Is my baby getting enough milk?
This common concern for mothers will often result in feelings worry and inadequacy – especially for a first time mum when you are still learning the ropes and how on earth you read your baby’s signs and cues. It can certainly be a daunting time but it need not be, there are many simple things you can do to stimulate breast milk production – happy bobbies = happy baby = happy mumma!
Here is the golden rule: The amount of breast milk a mother can produce is the direct result of supply and demand. Your babies suckling stimulates your anterior pituitary gland to release prolactin, which then instruct your memory glands (breasts) to produce more milk and replace the amount lost from your baby’s drinking. The more frequently you feed and the longer the food lasts, the more breast milk your body will produce.
Personally I don’t recommend trying to establish a strict 3 to 4 hour routine in the first few months, but rather let yourselves get used to feeding and allow your baby to be guided by his or her instincts. You can establish a routine later – just smile and nod when women tell you that you should establish a routine straightaway. Your beautiful newborn is not trying to manipulate you, he is learning how to survive. At about three or four months you can initiate a routine that suits you both, just remember to trust your instincts as a mother – you will know what works best for you and your bundle of joy.
Be aware that flexibility is imperative when parenting. Your babies needs will change from week to week and from one month to the next, so just when you think you have settled into a routine, it will change. Babies often have a growth spurts and their food requirements will change. Save yourself the stress of having to abide by a strict four hourly schedule with potentially a screaming hungry child, and use your motherly instincts instead.
With our own children, we found that around the second and sixth week each of our newborns seemed to have a growth spurt and they would want to feed every two hours. They would do this for a day or two before reverting back to their regular three hourly feeds.
If you are concerned that you do not have enough breastmilk, there may be many issues at hand but it may also be a sign that you need to slow down. Allocate certain sections of your day to lie down somewhere quiet with your new born and rest, whilst your baby feeds and suckles. Often when mothers have created this time or arranged additional help (with other children, for example) and have focused one on one quiet time with their new born, most have found that their milk supply builds dramatically.
It is my opinion that sustaining breastmilk may be physically taxing on some women more than others so if you feel that you produce small amounts of breastmilk, it may be worth considering whether you need to slow down your daily haste, at least while you are feeding so regularly. Remember that there are great benefits for your baby by breastfeeding for at least six months, therefore prioritise quiet time (each 3 to 4 hourly feet) for this period.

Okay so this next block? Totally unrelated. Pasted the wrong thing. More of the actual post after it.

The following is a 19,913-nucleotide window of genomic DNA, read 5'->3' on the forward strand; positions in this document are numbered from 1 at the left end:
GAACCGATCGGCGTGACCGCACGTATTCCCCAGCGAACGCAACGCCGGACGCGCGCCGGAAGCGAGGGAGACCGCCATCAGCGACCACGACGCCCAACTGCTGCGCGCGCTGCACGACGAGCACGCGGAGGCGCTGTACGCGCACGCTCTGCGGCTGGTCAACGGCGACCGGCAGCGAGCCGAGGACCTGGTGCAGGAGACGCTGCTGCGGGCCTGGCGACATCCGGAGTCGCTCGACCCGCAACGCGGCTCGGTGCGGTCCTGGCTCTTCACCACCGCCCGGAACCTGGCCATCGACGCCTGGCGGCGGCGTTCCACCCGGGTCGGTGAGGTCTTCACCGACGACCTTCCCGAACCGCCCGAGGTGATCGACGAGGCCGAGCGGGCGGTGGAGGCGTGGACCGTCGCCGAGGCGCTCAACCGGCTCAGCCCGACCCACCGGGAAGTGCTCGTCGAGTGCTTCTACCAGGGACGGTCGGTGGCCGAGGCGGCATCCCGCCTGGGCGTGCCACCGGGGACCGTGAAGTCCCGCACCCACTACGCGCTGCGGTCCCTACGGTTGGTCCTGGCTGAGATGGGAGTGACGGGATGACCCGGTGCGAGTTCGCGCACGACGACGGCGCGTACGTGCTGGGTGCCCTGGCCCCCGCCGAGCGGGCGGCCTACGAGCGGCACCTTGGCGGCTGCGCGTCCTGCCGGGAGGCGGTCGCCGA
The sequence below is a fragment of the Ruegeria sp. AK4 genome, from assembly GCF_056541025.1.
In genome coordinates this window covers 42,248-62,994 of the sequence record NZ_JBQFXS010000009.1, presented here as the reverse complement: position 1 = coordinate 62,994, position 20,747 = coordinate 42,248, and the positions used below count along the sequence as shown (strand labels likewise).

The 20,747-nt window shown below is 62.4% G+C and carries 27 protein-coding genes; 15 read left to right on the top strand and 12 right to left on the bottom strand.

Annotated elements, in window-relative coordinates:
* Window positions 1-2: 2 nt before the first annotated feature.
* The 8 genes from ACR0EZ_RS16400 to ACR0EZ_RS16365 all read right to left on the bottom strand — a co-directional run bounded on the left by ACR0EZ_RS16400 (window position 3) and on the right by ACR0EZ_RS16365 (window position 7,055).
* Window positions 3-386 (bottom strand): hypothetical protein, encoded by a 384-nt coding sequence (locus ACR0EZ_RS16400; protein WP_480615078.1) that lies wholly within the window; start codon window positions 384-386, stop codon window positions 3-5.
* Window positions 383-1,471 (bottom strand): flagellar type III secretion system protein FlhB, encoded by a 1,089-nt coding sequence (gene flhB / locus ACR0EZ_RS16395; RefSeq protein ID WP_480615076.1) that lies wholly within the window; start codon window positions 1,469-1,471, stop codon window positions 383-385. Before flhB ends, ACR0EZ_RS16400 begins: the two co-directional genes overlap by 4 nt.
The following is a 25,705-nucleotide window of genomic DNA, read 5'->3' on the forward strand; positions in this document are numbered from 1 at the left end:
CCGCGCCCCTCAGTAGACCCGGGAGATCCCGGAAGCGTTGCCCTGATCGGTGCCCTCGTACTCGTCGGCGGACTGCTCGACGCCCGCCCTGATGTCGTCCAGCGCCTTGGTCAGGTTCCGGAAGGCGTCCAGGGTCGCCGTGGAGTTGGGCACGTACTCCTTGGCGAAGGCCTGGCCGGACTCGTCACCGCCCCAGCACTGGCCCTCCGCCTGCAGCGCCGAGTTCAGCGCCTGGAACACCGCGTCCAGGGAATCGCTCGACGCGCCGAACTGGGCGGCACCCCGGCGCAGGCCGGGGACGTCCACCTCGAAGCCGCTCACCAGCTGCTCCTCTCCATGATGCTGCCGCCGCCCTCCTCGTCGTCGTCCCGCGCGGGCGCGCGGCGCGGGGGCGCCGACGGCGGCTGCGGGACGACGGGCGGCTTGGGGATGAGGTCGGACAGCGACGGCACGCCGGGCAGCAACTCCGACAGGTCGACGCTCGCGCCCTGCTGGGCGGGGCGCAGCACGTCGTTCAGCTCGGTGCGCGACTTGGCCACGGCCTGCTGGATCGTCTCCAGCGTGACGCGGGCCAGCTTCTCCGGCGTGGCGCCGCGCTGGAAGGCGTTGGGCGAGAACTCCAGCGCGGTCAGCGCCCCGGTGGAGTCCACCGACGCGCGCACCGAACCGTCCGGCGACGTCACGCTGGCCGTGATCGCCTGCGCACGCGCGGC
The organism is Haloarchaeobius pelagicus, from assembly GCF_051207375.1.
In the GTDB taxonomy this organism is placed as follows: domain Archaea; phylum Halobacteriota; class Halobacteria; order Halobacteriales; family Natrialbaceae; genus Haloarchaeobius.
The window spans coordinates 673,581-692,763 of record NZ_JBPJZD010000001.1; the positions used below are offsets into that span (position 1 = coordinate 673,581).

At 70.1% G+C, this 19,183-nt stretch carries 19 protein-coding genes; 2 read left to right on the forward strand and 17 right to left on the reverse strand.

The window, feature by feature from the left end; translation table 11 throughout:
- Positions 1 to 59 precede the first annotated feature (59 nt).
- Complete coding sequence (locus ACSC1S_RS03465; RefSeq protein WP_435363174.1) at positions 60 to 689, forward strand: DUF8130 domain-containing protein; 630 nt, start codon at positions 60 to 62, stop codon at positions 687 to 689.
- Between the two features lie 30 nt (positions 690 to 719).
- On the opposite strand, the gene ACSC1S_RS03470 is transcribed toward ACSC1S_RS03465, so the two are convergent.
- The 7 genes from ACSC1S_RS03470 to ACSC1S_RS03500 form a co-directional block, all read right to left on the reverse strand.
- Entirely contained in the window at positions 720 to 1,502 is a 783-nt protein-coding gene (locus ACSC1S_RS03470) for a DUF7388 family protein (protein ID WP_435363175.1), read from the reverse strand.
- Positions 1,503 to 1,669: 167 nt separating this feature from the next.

It’s important to keep in mind that a mother will produce less milk if she tries to cut back on the number of feeds she offers by using a dummy or supplementary feeding. Try to give your baby as many breastfeeds as you can, and for as long as you can.
So remember by adding supplementary feeds the quantity of the mother’s breastmilk will decrease – often to the degree where she will begin to lose confidence and fear that she is not providing enough milk for her baby, feelings of stress can also contribute to low milk supply. Some are then forced to rely solely on formulas. Understanding that sometimes using formula cannot be avoided – but if it is your choice to breastfeed and you plan to do that for as long as you can I encourage you to do all you can to ensure you maintain good milk supply.
Touching on my personal experiences, generally speaking it is rare that my milk supply would dramatically decrease. God decided all the girls in our family should have decently size breasts (many times I have cursed them hehe) which also seems to mean – in our family least – that we seem to lactate well. I share this with you because even women with a steady stream of milk need to be aware that their supply can be taxed by fatigue, strenuous activities and dehydration – just to name a few. As a feeding mother if your milk supply decreases this may be a sign that you need to watch your fluid intake of that you may require more sleep.
At times when we had been busy travelling and I was dehydrated, my milk supply would decrease. It would take a few days of constant feeding to rebuild my supply, and I would offer feeds to our baby more frequently throughout the day to encourage my milk production.
So to recap, if you’re worried about low milk supply:
• Feed as often as you can.
• Set aside some time to rest, try not to multitask while breastfeeding your baby.
• Slow down your daily pace, don’t be afraid to ask for some help if you need it.
• Drink plenty of fluids – and I mean plenty!
• Ensure your diet is nutrient rich and that you are eating foods that will encourage and support your milk supply.
Your body has to work hard to produce milk, but you can be confident that it is very capable of doing so. Let your baby suckle and feed and together you will innately stimulate more.
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Yours in Health,
Dr Jennifer Barham-Floreani
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